For instance, the giant pharmaceutical firm Eli Lilly and Company (LLY) returned 13% this year. Analysts think its returns will stay flat at around 12%. And at a 41.7x Uniform P/E, the market is already pricing Uniform ROA to keep rising to 28%.
Similarly, Humana’s (HUM) Uniform ROA is 14%. Wall Street analysts expect the profitability to remain around the same levels at 13%, but at the current valuations of 25.8x Uniform P/E, the market expects an improvement in profitability to 19%.
Overall, Millennium Management led by Izzy Englander offers a strong portfolio of high-quality names but the market’s high profitability expectations from these names could disappoint investors. Before jumping on any investment opportunities, investors should make a detailed analysis considering the current valuations.
This just goes to show the importance of valuation in the investing process. Finding a company with strong profitability and growth is only half of the process. The other, just as important part, is attaching reasonable valuations to the companies and understanding which have upside which has not been fully priced into their current prices.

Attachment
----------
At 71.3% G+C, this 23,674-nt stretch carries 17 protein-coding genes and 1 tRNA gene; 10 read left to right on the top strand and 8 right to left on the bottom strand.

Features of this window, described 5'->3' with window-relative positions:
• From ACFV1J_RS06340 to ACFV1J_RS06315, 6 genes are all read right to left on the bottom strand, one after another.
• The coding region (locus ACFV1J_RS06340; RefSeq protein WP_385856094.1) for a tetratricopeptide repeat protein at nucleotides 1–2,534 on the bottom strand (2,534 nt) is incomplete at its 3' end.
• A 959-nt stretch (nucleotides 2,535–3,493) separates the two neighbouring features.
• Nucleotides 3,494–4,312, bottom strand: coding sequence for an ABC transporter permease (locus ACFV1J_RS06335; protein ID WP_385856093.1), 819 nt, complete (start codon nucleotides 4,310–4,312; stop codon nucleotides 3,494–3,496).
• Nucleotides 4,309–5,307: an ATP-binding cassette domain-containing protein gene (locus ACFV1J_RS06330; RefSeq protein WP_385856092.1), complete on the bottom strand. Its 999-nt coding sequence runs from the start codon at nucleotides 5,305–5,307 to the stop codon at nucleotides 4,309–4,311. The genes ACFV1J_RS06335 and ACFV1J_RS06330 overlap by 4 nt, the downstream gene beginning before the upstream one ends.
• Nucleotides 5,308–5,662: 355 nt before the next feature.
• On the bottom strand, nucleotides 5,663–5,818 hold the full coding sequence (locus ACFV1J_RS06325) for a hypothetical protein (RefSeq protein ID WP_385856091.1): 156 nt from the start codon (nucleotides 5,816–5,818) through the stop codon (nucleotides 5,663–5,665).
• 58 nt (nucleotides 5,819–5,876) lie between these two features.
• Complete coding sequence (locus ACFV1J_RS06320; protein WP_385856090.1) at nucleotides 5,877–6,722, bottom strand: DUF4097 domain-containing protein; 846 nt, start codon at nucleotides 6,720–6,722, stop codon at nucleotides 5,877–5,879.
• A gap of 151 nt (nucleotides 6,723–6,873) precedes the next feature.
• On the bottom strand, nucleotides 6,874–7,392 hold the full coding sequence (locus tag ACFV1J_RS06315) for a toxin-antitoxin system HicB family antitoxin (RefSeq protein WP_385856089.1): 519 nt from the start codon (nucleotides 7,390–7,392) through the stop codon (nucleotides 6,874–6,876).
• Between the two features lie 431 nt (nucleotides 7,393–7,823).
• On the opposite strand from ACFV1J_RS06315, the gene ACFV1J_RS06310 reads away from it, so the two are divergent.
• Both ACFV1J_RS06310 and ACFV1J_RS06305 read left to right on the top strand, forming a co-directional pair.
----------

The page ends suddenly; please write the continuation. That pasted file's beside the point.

To see a list of companies that have great performance and stability also at attractive valuations, the Valens Conviction Long Idea List is the place to look. The conviction list is powered by the Valens database, which offers access to full Uniform Accounting metrics for thousands of companies.
Click here to get access.
Read on to see a detailed tearsheet of one of Millennium Management’s largest holdings.
SUMMARY and Oracle Corporation Tearsheet
As one of Millennium Management’s largest individual stock holdings, we’re highlighting Oracle Corporation’s (ORCL:USA) tearsheet today.
As the Uniform Accounting tearsheet for Oracle Corporation highlights, its Uniform P/E trades at 20.0x, which is above the global corporate average of 17.8x, and its historical average of 17.4x.
High P/Es require high EPS growth to sustain them. That said, in the case of Oracle Corporation, the company has recently shown 11% Uniform EPS growth.
Wall Street analysts provide stock and valuation recommendations that, in general, provide very poor guidance or insight. However, Wall Street analysts’ near-term earnings forecasts tend to have relevant information.
We take Wall Street forecasts for GAAP earnings and convert them to Uniform earnings forecasts. When we do this, Oracle Corporation’s Wall Street analyst-driven forecast is for EPS to shrink by 16% in 2022 and grow by 16% in 2023.
Furthermore, the company’s return on assets was 33% in 2022, which is 5x the long-run corporate averages. Also, cash flows and cash on hand consistently exceed its total obligations—including debt maturities and CAPEX maintenance. Moreover, its intrinsic credit risk is 60bps above the risk-free rate. Together, these signal low credit risks.
Lastly, Oracle Corporation’s Uniform earnings growth is above peer averages, and below peer valuations.
Joel Litman & Rob Spivey
Chief Investment Strategist &
Director of Research
at Valens Research